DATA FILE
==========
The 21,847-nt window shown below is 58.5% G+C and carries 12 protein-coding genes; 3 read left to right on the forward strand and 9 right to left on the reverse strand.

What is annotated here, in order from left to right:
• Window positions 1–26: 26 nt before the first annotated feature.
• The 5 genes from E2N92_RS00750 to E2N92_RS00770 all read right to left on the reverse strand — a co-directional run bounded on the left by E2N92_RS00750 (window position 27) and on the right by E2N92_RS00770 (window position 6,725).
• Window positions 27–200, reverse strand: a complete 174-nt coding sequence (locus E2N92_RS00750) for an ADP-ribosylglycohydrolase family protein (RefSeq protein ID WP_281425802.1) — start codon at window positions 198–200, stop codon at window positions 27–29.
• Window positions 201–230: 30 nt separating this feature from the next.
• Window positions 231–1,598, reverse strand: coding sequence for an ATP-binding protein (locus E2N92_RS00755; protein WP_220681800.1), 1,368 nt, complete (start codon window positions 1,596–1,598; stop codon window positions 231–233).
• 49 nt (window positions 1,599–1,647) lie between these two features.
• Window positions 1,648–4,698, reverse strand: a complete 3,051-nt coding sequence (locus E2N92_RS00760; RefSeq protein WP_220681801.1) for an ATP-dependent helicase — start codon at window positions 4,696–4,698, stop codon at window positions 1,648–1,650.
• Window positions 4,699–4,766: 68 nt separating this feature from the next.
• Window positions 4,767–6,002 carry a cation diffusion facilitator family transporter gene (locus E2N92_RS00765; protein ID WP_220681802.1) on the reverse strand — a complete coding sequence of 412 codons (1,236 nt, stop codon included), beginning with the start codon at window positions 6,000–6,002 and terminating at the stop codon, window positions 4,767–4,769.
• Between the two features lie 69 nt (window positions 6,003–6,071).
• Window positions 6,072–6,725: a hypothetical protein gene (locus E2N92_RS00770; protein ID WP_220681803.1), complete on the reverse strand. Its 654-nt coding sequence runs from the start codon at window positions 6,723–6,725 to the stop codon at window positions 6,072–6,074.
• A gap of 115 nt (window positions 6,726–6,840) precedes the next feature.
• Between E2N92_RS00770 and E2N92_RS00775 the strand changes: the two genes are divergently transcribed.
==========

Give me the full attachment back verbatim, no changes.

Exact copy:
The 21,847-nt window shown below is 58.5% G+C and carries 12 protein-coding genes; 3 read left to right on the forward strand and 9 right to left on the reverse strand.

What is annotated here, in order from left to right:
• Window positions 1–26: 26 nt before the first annotated feature.
• The 5 genes from E2N92_RS00750 to E2N92_RS00770 all read right to left on the reverse strand — a co-directional run bounded on the left by E2N92_RS00750 (window position 27) and on the right by E2N92_RS00770 (window position 6,725).
• Window positions 27–200, reverse strand: a complete 174-nt coding sequence (locus E2N92_RS00750) for an ADP-ribosylglycohydrolase family protein (RefSeq protein ID WP_281425802.1) — start codon at window positions 198–200, stop codon at window positions 27–29.
• Window positions 201–230: 30 nt separating this feature from the next.
• Window positions 231–1,598, reverse strand: coding sequence for an ATP-binding protein (locus E2N92_RS00755; protein WP_220681800.1), 1,368 nt, complete (start codon window positions 1,596–1,598; stop codon window positions 231–233).
• 49 nt (window positions 1,599–1,647) lie between these two features.
• Window positions 1,648–4,698, reverse strand: a complete 3,051-nt coding sequence (locus E2N92_RS00760; RefSeq protein WP_220681801.1) for an ATP-dependent helicase — start codon at window positions 4,696–4,698, stop codon at window positions 1,648–1,650.
• Window positions 4,699–4,766: 68 nt separating this feature from the next.
• Window positions 4,767–6,002 carry a cation diffusion facilitator family transporter gene (locus E2N92_RS00765; protein ID WP_220681802.1) on the reverse strand — a complete coding sequence of 412 codons (1,236 nt, stop codon included), beginning with the start codon at window positions 6,000–6,002 and terminating at the stop codon, window positions 4,767–4,769.
• Between the two features lie 69 nt (window positions 6,003–6,071).
• Window positions 6,072–6,725: a hypothetical protein gene (locus E2N92_RS00770; protein ID WP_220681803.1), complete on the reverse strand. Its 654-nt coding sequence runs from the start codon at window positions 6,723–6,725 to the stop codon at window positions 6,072–6,074.
• A gap of 115 nt (window positions 6,726–6,840) precedes the next feature.
• Between E2N92_RS00770 and E2N92_RS00775 the strand changes: the two genes are divergently transcribed.